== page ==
Turkey says over 200,000 Syrians granted citizenship

Turkey has granted citizenship to 200, 950 Syrian migrants while 500,000 Syrian nationals have voluntarily returned home from Turkey as of March 31, Interior Minister Süleyman Soylu said on Friday as he dismissed criticism over Ankara’s migrant policy.

If the government had failed to take precautionary measures against illegal migrants, including border control and police monitoring of migrants in the country, Turkey would have been home to over 10 million refugees,  Soylu said during an interview with NTV network.

Turkey hosts the world's largest refugee population with 3.7 million Syrians under temporary protection and over 320,000 refugees and asylum-seekers, mostly from Afghanistan, under international protection, according to official figures. 

Syrian migrants in the country have been faced with growing anti-refugee sentiment as opposition parties question Ankara’s policies and vow to ensure their return home if elected to power.

Critics are using Syrian migrants as a political tool, the interior minister added, dismissing claims that upwards of 900,000 Syrians had been given Turkish citizenship.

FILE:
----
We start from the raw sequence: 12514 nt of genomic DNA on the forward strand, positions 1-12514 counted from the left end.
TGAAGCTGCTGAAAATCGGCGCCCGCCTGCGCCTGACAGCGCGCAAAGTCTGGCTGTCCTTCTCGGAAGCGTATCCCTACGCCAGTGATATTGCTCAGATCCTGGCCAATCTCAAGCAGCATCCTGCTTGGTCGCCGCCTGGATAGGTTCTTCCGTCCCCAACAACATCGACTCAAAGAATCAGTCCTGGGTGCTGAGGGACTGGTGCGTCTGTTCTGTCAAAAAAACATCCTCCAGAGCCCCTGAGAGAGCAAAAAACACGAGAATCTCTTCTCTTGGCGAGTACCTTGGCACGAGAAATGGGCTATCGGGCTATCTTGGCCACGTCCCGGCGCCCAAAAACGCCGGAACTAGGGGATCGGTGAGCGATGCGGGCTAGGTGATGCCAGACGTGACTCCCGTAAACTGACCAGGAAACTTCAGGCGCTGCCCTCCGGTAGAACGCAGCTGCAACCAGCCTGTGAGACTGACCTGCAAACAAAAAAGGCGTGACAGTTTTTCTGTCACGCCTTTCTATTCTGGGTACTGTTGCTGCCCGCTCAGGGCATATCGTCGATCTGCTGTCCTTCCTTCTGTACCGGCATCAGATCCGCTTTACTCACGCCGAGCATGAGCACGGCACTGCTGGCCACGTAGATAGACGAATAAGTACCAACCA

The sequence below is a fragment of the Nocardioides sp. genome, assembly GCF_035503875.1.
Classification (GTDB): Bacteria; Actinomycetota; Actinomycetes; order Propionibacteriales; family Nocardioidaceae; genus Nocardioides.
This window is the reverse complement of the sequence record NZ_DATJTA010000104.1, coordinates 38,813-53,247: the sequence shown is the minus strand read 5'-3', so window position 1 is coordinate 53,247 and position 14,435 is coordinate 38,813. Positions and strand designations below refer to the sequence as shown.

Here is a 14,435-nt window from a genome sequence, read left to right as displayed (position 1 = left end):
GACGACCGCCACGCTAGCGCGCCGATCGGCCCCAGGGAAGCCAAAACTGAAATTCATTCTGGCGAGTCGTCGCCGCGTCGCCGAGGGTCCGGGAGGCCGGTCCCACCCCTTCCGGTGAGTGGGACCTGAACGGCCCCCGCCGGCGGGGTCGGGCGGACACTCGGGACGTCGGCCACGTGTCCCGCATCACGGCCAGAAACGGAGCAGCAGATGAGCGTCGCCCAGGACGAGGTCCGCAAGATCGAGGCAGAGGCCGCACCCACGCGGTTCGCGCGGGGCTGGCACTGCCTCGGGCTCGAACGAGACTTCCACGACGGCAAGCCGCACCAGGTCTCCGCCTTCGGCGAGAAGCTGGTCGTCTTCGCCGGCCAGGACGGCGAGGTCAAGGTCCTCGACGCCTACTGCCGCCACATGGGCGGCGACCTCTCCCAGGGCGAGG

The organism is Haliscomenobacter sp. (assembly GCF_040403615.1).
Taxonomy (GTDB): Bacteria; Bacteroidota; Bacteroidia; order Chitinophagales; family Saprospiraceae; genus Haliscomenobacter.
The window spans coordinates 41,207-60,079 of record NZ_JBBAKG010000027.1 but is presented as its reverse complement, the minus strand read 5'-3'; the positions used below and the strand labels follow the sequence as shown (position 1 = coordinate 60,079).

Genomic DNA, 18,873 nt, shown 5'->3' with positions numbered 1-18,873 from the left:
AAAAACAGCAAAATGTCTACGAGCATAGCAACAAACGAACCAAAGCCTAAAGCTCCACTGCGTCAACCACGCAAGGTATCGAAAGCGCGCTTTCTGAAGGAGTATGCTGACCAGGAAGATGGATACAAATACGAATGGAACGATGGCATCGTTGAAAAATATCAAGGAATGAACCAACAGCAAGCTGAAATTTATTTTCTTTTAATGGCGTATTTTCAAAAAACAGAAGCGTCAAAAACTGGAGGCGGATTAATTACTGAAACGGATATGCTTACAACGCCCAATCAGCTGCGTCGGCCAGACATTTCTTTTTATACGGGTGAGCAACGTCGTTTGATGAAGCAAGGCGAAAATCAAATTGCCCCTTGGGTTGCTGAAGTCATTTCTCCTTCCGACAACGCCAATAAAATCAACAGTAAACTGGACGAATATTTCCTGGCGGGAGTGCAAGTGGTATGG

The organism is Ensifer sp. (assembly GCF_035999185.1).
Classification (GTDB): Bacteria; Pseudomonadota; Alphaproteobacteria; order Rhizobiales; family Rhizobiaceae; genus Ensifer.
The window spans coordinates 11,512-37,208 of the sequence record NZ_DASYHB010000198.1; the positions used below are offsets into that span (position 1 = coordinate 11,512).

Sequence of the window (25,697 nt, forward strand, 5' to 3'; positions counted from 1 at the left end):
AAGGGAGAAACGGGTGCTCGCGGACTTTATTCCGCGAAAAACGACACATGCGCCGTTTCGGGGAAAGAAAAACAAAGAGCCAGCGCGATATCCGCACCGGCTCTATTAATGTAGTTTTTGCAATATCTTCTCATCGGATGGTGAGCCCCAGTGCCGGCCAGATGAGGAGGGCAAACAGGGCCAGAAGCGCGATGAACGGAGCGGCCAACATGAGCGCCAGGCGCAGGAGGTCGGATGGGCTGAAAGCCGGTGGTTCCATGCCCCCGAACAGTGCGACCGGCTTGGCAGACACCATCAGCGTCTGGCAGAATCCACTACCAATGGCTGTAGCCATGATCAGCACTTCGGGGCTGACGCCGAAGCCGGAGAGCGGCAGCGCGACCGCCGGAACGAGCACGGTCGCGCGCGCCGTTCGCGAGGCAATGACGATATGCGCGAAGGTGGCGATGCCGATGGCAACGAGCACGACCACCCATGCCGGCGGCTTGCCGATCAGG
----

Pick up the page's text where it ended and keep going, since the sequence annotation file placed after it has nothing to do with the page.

“Of the 200,950 Syrians who have been granted Turkish citizenship, 87,296 are children,” Soylu said, noting that 30-35 percent of said group voted in the 2018 elections.

Soylu on Friday also said that Turkey had banned Syrian refugees in the country from visiting family in northern Syria for the Eid al-Fitr religious holiday, T24 reported.

The decision deviates from Turkey’s years-long policy of allowing Syrian migrants a window of time to visit home during religious holidays of Eid.

“As of last week, we told our governors not to allow holiday leave (for Syrians),” Soylu said. “(If) they can go to the safe zone (in northeast Syria) and stay there (permanently). Those who go (home) for the holiday and then (attempt to) return will not be allowed."

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